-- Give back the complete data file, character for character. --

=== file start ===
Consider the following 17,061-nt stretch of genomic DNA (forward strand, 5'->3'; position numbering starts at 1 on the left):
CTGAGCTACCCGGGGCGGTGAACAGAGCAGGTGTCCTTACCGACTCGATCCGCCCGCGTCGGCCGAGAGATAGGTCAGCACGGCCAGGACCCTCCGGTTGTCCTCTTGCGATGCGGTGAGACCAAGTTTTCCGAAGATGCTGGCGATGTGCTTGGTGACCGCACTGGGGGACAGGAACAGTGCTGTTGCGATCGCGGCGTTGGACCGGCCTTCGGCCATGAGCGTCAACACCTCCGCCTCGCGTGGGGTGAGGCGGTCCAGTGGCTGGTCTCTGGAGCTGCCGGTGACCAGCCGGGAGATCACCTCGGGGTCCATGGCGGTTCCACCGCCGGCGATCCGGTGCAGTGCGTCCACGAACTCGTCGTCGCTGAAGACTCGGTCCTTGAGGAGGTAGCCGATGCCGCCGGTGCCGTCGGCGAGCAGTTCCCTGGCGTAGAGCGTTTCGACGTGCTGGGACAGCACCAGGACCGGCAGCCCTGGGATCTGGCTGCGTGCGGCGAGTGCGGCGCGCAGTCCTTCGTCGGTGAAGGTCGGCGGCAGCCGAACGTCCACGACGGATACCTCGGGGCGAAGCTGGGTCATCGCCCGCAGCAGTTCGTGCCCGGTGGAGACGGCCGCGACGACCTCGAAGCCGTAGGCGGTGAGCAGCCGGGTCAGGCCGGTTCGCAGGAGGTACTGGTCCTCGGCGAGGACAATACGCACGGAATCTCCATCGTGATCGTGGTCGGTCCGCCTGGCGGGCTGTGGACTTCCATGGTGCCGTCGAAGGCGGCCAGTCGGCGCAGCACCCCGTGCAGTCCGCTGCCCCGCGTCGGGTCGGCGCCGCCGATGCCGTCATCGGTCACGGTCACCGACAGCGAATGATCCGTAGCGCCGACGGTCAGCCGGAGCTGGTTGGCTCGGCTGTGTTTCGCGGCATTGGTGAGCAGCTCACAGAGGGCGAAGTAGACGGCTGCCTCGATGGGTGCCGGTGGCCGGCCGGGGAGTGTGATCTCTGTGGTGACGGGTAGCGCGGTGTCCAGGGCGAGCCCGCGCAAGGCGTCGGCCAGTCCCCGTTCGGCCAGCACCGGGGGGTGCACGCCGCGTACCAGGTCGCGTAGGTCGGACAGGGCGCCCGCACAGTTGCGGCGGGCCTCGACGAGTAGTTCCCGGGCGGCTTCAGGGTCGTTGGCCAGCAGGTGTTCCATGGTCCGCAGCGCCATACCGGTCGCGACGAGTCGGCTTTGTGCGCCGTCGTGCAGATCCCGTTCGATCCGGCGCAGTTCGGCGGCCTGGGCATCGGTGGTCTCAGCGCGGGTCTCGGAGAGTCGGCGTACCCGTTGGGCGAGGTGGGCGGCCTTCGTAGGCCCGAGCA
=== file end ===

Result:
Consider the following 17,061-nt stretch of genomic DNA (forward strand, 5'->3'; position numbering starts at 1 on the left):
CTGAGCTACCCGGGGCGGTGAACAGAGCAGGTGTCCTTACCGACTCGATCCGCCCGCGTCGGCCGAGAGATAGGTCAGCACGGCCAGGACCCTCCGGTTGTCCTCTTGCGATGCGGTGAGACCAAGTTTTCCGAAGATGCTGGCGATGTGCTTGGTGACCGCACTGGGGGACAGGAACAGTGCTGTTGCGATCGCGGCGTTGGACCGGCCTTCGGCCATGAGCGTCAACACCTCCGCCTCGCGTGGGGTGAGGCGGTCCAGTGGCTGGTCTCTGGAGCTGCCGGTGACCAGCCGGGAGATCACCTCGGGGTCCATGGCGGTTCCACCGCCGGCGATCCGGTGCAGTGCGTCCACGAACTCGTCGTCGCTGAAGACTCGGTCCTTGAGGAGGTAGCCGATGCCGCCGGTGCCGTCGGCGAGCAGTTCCCTGGCGTAGAGCGTTTCGACGTGCTGGGACAGCACCAGGACCGGCAGCCCTGGGATCTGGCTGCGTGCGGCGAGTGCGGCGCGCAGTCCTTCGTCGGTGAAGGTCGGCGGCAGCCGAACGTCCACGACGGATACCTCGGGGCGAAGCTGGGTCATCGCCCGCAGCAGTTCGTGCCCGGTGGAGACGGCCGCGACGACCTCGAAGCCGTAGGCGGTGAGCAGCCGGGTCAGGCCGGTTCGCAGGAGGTACTGGTCCTCGGCGAGGACAATACGCACGGAATCTCCATCGTGATCGTGGTCGGTCCGCCTGGCGGGCTGTGGACTTCCATGGTGCCGTCGAAGGCGGCCAGTCGGCGCAGCACCCCGTGCAGTCCGCTGCCCCGCGTCGGGTCGGCGCCGCCGATGCCGTCATCGGTCACGGTCACCGACAGCGAATGATCCGTAGCGCCGACGGTCAGCCGGAGCTGGTTGGCTCGGCTGTGTTTCGCGGCATTGGTGAGCAGCTCACAGAGGGCGAAGTAGACGGCTGCCTCGATGGGTGCCGGTGGCCGGCCGGGGAGTGTGATCTCTGTGGTGACGGGTAGCGCGGTGTCCAGGGCGAGCCCGCGCAAGGCGTCGGCCAGTCCCCGTTCGGCCAGCACCGGGGGGTGCACGCCGCGTACCAGGTCGCGTAGGTCGGACAGGGCGCCCGCACAGTTGCGGCGGGCCTCGACGAGTAGTTCCCGGGCGGCTTCAGGGTCGTTGGCCAGCAGGTGTTCCATGGTCCGCAGCGCCATACCGGTCGCGACGAGTCGGCTTTGTGCGCCGTCGTGCAGATCCCGTTCGATCCGGCGCAGTTCGGCGGCCTGGGCATCGGTGGTCTCAGCGCGGGTCTCGGAGAGTCGGCGTACCCGTTGGGCGAGGTGGGCGGCCTTCGTAGGCCCGAGCA